# Accelerometer under constant acceleration and at rest

I am doing a project where I am using accelerometer to perform location tracking task.

How do I differentiate between a state if object is under constant acceleration or is at rest?

In both cases it will return a g, and as I understand, I will have to monitor very small variations in this case as when the object will be at rest, which is proving to be tough for me. If any of these cases is misinterpretted, of course the location information will be wrong.

I am just using an accelerometer, nothing else.

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Please either set a bounty on this question or accept on of the answers or do something. –  Ali Aug 9 '12 at 20:32

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hi. at rest only the gravity component is shown, which is along z axis (using a tri axis accekerometer). what i am assuming is that when the object will be moving in let's say y direction (forward), at constant acceleration motion, it will then also return zero; at which moment i will be experiencing only gravity at z axis. –  user1466072 Jun 19 '12 at 10:23
To determine the slowdown you need to track changes in acceleration in opposite directions. So if you dont track this changes and accelerometers return 0, that mean you reach const acceleration. –  Arseniy Jun 19 '12 at 10:29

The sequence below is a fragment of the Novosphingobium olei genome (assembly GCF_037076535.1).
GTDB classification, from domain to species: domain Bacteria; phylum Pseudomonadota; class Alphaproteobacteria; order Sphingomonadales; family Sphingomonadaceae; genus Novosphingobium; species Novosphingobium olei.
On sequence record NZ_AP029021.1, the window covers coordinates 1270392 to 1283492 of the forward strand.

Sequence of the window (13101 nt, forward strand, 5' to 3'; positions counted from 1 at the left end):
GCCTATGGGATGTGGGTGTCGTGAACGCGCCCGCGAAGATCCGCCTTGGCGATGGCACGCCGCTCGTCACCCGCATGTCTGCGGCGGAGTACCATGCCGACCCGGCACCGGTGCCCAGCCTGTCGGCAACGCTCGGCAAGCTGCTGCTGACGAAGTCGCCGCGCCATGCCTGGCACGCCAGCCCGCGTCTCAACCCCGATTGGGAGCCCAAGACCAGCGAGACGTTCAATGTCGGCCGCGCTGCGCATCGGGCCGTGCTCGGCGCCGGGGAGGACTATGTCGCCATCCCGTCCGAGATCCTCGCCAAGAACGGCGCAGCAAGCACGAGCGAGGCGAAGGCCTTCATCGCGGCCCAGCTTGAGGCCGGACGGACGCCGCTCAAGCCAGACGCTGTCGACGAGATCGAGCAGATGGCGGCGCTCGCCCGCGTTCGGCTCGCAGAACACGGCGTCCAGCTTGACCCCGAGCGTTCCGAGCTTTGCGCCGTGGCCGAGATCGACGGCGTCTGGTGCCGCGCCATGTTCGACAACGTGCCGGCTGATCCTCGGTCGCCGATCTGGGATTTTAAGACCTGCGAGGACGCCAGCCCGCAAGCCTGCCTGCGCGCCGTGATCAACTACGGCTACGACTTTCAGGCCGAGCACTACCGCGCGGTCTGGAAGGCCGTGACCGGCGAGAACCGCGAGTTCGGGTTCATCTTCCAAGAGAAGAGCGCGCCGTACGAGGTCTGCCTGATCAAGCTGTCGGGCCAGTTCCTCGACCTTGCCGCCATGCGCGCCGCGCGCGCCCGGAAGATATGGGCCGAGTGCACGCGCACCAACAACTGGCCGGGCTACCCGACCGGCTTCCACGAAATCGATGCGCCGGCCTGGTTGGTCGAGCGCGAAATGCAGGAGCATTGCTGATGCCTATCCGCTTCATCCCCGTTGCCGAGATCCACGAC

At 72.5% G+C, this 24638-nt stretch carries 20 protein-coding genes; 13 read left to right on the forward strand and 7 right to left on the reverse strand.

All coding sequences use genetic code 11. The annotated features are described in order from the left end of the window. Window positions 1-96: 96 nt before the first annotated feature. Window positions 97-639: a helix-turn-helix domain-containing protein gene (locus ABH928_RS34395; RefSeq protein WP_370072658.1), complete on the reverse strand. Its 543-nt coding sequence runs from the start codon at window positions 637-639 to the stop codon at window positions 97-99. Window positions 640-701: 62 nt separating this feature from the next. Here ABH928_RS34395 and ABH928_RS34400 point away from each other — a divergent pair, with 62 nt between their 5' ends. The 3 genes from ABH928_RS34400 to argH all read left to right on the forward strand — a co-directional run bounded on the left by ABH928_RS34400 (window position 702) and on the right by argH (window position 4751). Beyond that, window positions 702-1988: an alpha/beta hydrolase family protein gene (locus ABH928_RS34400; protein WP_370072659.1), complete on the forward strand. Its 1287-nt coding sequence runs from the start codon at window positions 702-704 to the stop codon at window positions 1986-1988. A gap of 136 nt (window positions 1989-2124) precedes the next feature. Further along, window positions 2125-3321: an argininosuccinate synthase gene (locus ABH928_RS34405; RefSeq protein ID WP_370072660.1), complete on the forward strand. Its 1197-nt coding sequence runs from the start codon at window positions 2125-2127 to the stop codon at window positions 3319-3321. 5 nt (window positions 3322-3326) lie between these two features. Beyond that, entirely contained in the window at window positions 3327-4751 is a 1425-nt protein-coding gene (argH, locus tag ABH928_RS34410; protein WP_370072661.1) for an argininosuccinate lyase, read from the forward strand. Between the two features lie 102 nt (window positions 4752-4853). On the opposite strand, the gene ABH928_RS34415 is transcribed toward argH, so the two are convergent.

well i was also thinking in the same way, i am thinking that when the object will be slowing down, there will come a point when the acceleration will go negative(or opposite direction), and through that i can say that the object is slowing down or stopping, same way it can be determined for constant acceleration. however i am not very sure of this,, that's why i need second opinion. –  user1466072 Jun 19 '12 at 10:36
I think it's a right way. I dont find another way to solve this problem. And look at Inertial navigation systems. –  Arseniy Jun 19 '12 at 10:49

You see it right, you cannot distinguish between these cases. FYI: you won't be able to distinguish between the static case and constant rotation around the vertical axis either.

To go a step further, you will have to substract gravity from the measured acceleration and for that you will need gyroscopes anyway.

And even if you do that, calculating the position won't work, the current sensors are not accurate enough to track position.

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Thanks. I think i get it where you are coming from. However, I am not concerned on rotation around vertical axis. Now, there is one more thing, I am using a Kalman filter also. But since I donot have a good grasp at this topic, I would like to seek some feedback on, if that would make any difference or not, even if I manage to distinguish between const acceleration and rest position. In my view, the feed to Klaman will be pos and vel information from accelerometer, and if the feeded values are not correct or are off margin, how much reliable would the Kalman prediction be ? –  user1466072 Jun 19 '12 at 11:47
I can only repeat myself: it won't work, these sensors are not accurate enough. Please read the linked answer. –  Ali Jun 19 '12 at 11:50